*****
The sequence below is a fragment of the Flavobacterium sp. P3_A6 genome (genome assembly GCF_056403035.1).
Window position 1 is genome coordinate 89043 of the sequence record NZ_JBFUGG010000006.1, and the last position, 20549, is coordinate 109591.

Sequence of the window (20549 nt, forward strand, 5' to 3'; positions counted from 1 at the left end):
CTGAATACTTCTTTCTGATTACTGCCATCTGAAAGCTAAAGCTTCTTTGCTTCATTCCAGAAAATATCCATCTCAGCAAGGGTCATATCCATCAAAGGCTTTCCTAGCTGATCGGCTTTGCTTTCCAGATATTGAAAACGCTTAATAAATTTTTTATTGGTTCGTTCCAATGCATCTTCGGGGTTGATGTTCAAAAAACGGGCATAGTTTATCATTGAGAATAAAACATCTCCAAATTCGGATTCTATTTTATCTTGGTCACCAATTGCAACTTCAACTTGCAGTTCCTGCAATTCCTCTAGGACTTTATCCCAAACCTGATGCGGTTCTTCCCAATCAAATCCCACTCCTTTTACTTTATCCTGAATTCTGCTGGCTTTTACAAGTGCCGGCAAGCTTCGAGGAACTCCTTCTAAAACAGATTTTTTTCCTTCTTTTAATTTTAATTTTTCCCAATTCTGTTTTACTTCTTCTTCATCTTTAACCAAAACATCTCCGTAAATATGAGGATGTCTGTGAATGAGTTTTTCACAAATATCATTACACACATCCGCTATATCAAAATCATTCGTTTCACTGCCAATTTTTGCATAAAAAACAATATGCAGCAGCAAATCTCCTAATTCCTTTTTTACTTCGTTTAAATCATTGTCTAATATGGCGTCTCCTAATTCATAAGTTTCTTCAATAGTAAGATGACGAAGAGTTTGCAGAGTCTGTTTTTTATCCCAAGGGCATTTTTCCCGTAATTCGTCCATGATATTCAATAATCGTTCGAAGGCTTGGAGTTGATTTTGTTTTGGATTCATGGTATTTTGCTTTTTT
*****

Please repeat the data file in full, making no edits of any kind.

The sequence below is a fragment of the Flavobacterium sp. P3_A6 genome (genome assembly GCF_056403035.1).
Window position 1 is genome coordinate 89043 of the sequence record NZ_JBFUGG010000006.1, and the last position, 20549, is coordinate 109591.

Sequence of the window (20549 nt, forward strand, 5' to 3'; positions counted from 1 at the left end):
CTGAATACTTCTTTCTGATTACTGCCATCTGAAAGCTAAAGCTTCTTTGCTTCATTCCAGAAAATATCCATCTCAGCAAGGGTCATATCCATCAAAGGCTTTCCTAGCTGATCGGCTTTGCTTTCCAGATATTGAAAACGCTTAATAAATTTTTTATTGGTTCGTTCCAATGCATCTTCGGGGTTGATGTTCAAAAAACGGGCATAGTTTATCATTGAGAATAAAACATCTCCAAATTCGGATTCTATTTTATCTTGGTCACCAATTGCAACTTCAACTTGCAGTTCCTGCAATTCCTCTAGGACTTTATCCCAAACCTGATGCGGTTCTTCCCAATCAAATCCCACTCCTTTTACTTTATCCTGAATTCTGCTGGCTTTTACAAGTGCCGGCAAGCTTCGAGGAACTCCTTCTAAAACAGATTTTTTTCCTTCTTTTAATTTTAATTTTTCCCAATTCTGTTTTACTTCTTCTTCATCTTTAACCAAAACATCTCCGTAAATATGAGGATGTCTGTGAATGAGTTTTTCACAAATATCATTACACACATCCGCTATATCAAAATCATTCGTTTCACTGCCAATTTTTGCATAAAAAACAATATGCAGCAGCAAATCTCCTAATTCCTTTTTTACTTCGTTTAAATCATTGTCTAATATGGCGTCTCCTAATTCATAAGTTTCTTCAATAGTAAGATGACGAAGAGTTTGCAGAGTCTGTTTTTTATCCCAAGGGCATTTTTCCCGTAATTCGTCCATGATATTCAATAATCGTTCGAAGGCTTGGAGTTGATTTTGTTTTGGATTCATGGTATTTTGCTTTTTT